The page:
Even with winning the Heisman Trophy at Louisville, Lamar Jackson faced harsh criticism when preparing for the NFL draft; he was an afterthought in the quarterback-packed draft of 2018. Starting the final seven games of his rookie season, Jackson went 6-1 and gained the momentum needed to propel himself to an MVP in 2019. If you were to only base your opinion of Jackson off of my formula, you would be shocked at his performance in the NFL. Jackson ranked 29 out of 30, and 19 or lower in the three statistical categories.

Can PFF’s unique stats be helpful in deciphering between players in a specific draft class? (finding a “sleeper?”)


While determining specific levels of NFL success cannot be determined from these statistics, I did find that in some specific years, there is some trend of lower draft picks becoming better than those picked before them.

The first year we can see this in is the 2012 quarterback draft class.

Andrew Luck and Robert Griffin III were the unanimous number one and two draft selections; there was no disputing that. But aside from them, why not Russell Wilson? Across these three statistical categories, Wilson performed extremely well in comparison to his draft counterparts. This is not to say that it was clear and obvious that Wilson would become the player he is today; however, it is worth noting that he should’ve had much more hype around him during the draft process.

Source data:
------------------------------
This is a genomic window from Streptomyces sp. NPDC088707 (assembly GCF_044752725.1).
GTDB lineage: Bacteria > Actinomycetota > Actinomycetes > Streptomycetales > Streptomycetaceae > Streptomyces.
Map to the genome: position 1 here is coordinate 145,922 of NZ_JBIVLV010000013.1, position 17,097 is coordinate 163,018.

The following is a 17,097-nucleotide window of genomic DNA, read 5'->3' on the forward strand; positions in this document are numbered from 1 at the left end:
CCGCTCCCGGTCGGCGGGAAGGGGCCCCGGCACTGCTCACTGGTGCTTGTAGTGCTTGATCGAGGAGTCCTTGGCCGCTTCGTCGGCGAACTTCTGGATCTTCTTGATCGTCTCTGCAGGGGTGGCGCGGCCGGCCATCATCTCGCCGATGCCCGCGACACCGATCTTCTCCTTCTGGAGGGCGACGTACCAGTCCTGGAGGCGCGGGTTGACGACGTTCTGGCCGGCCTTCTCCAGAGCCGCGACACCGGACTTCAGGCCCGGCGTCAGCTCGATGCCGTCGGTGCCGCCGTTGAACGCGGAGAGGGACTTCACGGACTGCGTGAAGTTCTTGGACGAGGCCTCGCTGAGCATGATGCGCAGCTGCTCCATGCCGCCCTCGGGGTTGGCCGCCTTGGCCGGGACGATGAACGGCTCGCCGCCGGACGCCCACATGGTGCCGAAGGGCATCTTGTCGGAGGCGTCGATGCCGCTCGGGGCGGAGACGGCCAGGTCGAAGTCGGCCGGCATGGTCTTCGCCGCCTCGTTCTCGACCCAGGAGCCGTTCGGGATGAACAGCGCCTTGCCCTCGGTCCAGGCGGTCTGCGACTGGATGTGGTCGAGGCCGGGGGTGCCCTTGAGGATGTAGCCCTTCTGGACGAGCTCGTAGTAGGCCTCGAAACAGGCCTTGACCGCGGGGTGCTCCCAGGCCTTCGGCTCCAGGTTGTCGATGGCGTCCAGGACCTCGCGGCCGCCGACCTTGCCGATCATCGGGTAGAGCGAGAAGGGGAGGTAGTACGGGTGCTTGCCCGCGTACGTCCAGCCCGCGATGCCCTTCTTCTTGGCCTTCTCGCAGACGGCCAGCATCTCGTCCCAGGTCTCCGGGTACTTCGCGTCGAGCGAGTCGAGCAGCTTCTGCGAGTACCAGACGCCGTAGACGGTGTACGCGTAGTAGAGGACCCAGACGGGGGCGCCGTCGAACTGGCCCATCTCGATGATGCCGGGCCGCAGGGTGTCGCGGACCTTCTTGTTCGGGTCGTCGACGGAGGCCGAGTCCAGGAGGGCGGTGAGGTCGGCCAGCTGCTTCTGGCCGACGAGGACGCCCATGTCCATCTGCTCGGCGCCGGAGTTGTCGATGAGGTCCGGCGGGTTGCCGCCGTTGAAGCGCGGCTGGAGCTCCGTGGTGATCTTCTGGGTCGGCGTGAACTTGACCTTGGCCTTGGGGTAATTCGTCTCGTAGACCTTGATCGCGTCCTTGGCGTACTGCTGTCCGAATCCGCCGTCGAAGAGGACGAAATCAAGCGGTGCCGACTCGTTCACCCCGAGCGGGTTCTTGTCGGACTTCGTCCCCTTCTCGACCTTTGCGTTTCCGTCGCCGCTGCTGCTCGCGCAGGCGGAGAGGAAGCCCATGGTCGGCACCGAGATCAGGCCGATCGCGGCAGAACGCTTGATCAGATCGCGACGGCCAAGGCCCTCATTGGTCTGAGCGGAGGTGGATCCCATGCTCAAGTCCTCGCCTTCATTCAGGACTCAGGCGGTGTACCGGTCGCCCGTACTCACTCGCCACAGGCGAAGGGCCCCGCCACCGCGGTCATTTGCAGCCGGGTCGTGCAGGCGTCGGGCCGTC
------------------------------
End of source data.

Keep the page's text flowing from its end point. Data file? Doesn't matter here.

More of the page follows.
Sure, there was a lot to question with Wilson, but to be as proficient as he was in these statistics meant that he possessed elite-tier accuracy, decision making, and playmaking ability. By the numbers, there is no explanation for why Wilson was selected behind Brock Osweiler and Brandon Weeden. In fact, it wasn’t even close. Aside from scoring the best, Wilson distanced himself from these two by seven and 14 points—proving he was far better than both of them in every category. This is the perfect example of why scouts need to close their mouths, stop drooling over height and physicality, and start paying attention to the numbers.

The second year I want to look at is the 2017 draft class.

This topic of conversation has gained plenty of traction in recent years due to the success of both Patrick Mahomes and Deshaun Watson. Honestly, it’s been exhausted to this point. The central point of discussion has been, “Why was Mitch Trubisky drafted over Deshaun Watson and Patrick Mahomes?” Statistically, there is not an argument to be made for Mahomes, as he performed shockingly close to Trubkisy in this formula. However, for Watson, there is a clear argument to be made. As if winning a national championship wasn’t enough, the quarterback from Clemson finished first in his draft class for BTT%, TWP%, and ADJ%. If a quarterback is notably proficient in all three of the statistical categories compared to the rest of the prospects in the given class, it is reasonable to assume that he should be drafted higher than what he is projected. While this example isn’t as drastic as the Russell Wilson scenario, it still provides a similar trend and suggests that Watson should have been taken a